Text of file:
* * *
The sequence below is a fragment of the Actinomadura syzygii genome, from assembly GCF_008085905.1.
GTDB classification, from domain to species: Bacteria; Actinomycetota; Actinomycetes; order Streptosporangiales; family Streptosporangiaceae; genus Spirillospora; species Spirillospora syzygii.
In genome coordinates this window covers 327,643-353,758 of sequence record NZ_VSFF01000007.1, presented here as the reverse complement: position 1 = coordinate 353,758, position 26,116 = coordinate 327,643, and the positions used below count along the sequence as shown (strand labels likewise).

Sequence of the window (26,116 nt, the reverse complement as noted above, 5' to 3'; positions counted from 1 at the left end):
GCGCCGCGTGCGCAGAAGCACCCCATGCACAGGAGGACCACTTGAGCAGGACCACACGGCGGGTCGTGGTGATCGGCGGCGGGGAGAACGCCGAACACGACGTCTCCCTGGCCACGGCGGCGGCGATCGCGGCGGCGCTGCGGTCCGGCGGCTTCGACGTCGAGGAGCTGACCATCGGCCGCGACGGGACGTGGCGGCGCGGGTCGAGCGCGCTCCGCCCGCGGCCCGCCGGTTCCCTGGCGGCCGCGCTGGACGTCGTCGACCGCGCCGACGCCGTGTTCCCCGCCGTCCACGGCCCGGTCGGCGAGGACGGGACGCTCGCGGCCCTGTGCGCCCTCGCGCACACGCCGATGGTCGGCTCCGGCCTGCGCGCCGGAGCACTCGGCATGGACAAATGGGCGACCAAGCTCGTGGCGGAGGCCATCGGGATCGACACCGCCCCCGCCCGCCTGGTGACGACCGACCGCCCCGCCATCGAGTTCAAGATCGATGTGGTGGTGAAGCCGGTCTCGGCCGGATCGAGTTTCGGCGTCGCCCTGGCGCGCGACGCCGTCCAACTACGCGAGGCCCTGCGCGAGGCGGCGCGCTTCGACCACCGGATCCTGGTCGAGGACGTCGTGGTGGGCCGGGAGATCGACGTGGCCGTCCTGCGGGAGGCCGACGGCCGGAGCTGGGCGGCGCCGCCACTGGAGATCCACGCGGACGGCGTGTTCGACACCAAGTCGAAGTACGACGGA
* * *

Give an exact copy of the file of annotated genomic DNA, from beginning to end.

The sequence below is a fragment of the Actinomadura syzygii genome, from assembly GCF_008085905.1.
GTDB classification, from domain to species: Bacteria; Actinomycetota; Actinomycetes; order Streptosporangiales; family Streptosporangiaceae; genus Spirillospora; species Spirillospora syzygii.
In genome coordinates this window covers 327,643-353,758 of sequence record NZ_VSFF01000007.1, presented here as the reverse complement: position 1 = coordinate 353,758, position 26,116 = coordinate 327,643, and the positions used below count along the sequence as shown (strand labels likewise).

Sequence of the window (26,116 nt, the reverse complement as noted above, 5' to 3'; positions counted from 1 at the left end):
GCGCCGCGTGCGCAGAAGCACCCCATGCACAGGAGGACCACTTGAGCAGGACCACACGGCGGGTCGTGGTGATCGGCGGCGGGGAGAACGCCGAACACGACGTCTCCCTGGCCACGGCGGCGGCGATCGCGGCGGCGCTGCGGTCCGGCGGCTTCGACGTCGAGGAGCTGACCATCGGCCGCGACGGGACGTGGCGGCGCGGGTCGAGCGCGCTCCGCCCGCGGCCCGCCGGTTCCCTGGCGGCCGCGCTGGACGTCGTCGACCGCGCCGACGCCGTGTTCCCCGCCGTCCACGGCCCGGTCGGCGAGGACGGGACGCTCGCGGCCCTGTGCGCCCTCGCGCACACGCCGATGGTCGGCTCCGGCCTGCGCGCCGGAGCACTCGGCATGGACAAATGGGCGACCAAGCTCGTGGCGGAGGCCATCGGGATCGACACCGCCCCCGCCCGCCTGGTGACGACCGACCGCCCCGCCATCGAGTTCAAGATCGATGTGGTGGTGAAGCCGGTCTCGGCCGGATCGAGTTTCGGCGTCGCCCTGGCGCGCGACGCCGTCCAACTACGCGAGGCCCTGCGCGAGGCGGCGCGCTTCGACCACCGGATCCTGGTCGAGGACGTCGTGGTGGGCCGGGAGATCGACGTGGCCGTCCTGCGGGAGGCCGACGGCCGGAGCTGGGCGGCGCCGCCACTGGAGATCCACGCGGACGGCGTGTTCGACACCAAGTCGAAGTACGACGGA